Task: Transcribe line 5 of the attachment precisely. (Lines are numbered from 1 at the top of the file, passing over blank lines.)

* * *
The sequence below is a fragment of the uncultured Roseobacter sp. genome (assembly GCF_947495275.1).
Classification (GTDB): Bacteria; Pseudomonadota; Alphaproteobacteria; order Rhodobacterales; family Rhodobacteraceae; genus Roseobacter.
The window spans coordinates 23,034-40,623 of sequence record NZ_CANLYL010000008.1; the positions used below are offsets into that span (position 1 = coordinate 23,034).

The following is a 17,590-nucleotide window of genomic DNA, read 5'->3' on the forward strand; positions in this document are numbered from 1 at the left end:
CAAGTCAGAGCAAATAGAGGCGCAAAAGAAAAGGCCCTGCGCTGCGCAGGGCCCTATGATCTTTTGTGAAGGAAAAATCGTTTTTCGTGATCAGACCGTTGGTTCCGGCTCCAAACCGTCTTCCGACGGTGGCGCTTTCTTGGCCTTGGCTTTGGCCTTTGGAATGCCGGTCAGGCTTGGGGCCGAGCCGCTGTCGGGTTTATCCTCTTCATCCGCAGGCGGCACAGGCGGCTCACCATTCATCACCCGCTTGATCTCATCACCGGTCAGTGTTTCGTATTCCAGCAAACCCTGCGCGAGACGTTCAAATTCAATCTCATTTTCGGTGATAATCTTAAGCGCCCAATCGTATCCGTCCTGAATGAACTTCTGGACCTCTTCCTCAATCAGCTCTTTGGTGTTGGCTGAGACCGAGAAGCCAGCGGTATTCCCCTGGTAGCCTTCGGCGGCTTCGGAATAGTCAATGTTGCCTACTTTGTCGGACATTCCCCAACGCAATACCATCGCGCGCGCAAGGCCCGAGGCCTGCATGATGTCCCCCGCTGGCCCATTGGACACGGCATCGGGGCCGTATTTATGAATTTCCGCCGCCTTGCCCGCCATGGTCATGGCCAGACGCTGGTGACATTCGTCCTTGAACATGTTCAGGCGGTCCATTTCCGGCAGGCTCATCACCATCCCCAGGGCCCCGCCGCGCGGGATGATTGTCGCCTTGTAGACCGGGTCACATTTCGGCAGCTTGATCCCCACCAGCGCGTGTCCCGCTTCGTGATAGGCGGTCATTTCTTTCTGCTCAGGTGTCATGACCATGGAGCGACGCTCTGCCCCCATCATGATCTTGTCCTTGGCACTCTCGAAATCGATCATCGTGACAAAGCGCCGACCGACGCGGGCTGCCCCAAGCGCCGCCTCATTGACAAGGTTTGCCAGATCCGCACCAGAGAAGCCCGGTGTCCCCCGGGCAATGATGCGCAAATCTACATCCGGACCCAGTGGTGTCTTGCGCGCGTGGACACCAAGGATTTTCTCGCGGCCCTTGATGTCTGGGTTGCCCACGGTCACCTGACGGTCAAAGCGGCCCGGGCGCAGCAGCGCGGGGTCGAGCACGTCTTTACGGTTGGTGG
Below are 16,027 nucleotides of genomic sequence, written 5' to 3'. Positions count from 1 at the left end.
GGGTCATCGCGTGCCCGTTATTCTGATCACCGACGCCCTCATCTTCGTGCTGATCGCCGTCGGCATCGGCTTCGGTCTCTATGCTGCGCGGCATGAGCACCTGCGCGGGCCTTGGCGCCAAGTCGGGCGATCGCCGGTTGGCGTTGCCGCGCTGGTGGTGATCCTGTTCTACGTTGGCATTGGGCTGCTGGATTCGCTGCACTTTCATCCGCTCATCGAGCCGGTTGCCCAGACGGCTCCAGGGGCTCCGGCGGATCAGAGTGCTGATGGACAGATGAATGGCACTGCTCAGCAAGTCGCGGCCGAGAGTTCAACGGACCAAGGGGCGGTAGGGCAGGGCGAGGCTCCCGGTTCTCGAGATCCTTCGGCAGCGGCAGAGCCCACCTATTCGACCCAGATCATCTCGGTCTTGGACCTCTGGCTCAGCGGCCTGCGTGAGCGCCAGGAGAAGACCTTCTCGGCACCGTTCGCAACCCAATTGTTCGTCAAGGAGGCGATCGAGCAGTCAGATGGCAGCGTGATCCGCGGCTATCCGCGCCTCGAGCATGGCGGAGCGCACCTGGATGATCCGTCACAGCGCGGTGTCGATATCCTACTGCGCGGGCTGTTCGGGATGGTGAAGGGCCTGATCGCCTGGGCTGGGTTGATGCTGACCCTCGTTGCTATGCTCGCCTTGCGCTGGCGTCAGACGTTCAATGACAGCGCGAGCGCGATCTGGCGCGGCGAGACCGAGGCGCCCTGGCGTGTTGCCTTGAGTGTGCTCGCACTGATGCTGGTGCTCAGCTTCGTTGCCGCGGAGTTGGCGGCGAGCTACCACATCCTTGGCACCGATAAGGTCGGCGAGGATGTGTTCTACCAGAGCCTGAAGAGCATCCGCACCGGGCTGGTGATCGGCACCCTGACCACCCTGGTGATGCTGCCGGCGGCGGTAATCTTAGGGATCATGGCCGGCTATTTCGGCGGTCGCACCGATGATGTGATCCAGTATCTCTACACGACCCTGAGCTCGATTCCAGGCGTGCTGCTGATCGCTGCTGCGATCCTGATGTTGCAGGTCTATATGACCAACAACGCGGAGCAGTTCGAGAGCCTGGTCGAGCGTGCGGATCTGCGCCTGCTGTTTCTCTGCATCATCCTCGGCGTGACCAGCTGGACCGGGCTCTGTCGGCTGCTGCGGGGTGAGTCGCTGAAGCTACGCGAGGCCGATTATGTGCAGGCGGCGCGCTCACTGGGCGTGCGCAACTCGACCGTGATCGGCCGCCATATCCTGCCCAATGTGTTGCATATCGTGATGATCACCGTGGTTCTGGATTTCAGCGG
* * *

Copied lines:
CAAGTCAGAGCAAATAGAGGCGCAAAAGAAAAGGCCCTGCGCTGCGCAGGGCCCTATGATCTTTTGTGAAGGAAAAATCGTTTTTCGTGATCAGACCGTTGGTTCCGGCTCCAAACCGTCTTCCGACGGTGGCGCTTTCTTGGCCTTGGCTTTGGCCTTTGGAATGCCGGTCAGGCTTGGGGCCGAGCCGCTGTCGGGTTTATCCTCTTCATCCGCAGGCGGCACAGGCGGCTCACCATTCATCACCCGCTTGATCTCATCACCGGTCAGTGTTTCGTATTCCAGCAAACCCTGCGCGAGACGTTCAAATTCAATCTCATTTTCGGTGATAATCTTAAGCGCCCAATCGTATCCGTCCTGAATGAACTTCTGGACCTCTTCCTCAATCAGCTCTTTGGTGTTGGCTGAGACCGAGAAGCCAGCGGTATTCCCCTGGTAGCCTTCGGCGGCTTCGGAATAGTCAATGTTGCCTACTTTGTCGGACATTCCCCAACGCAATACCATCGCGCGCGCAAGGCCCGAGGCCTGCATGATGTCCCCCGCTGGCCCATTGGACACGGCATCGGGGCCGTATTTATGAATTTCCGCCGCCTTGCCCGCCATGGTCATGGCCAGACGCTGGTGACATTCGTCCTTGAACATGTTCAGGCGGTCCATTTCCGGCAGGCTCATCACCATCCCCAGGGCCCCGCCGCGCGGGATGATTGTCGCCTTGTAGACCGGGTCACATTTCGGCAGCTTGATCCCCACCAGCGCGTGTCCCGCTTCGTGATAGGCGGTCATTTCTTTCTGCTCAGGTGTCATGACCATGGAGCGACGCTCTGCCCCCATCATGATCTTGTCCTTGGCACTCTCGAAATCGATCATCGTGACAAAGCGCCGACCGACGCGGGCTGCCCCAAGCGCCGCCTCATTGACAAGGTTTGCCAGATCCGCACCAGAGAAGCCCGGTGTCCCCCGGGCAATGATGCGCAAATCTACATCCGGACCCAGTGGTGTCTTGCGCGCGTGGACACCAAGGATTTTCTCGCGGCCCTTGATGTCTGGGTTGCCCACGGTCACCTGACGGTCAAAGCGGCCCGGGCGCAGCAGCGCGGGGTCGAGCACGTCTTTACGGTTGGTGG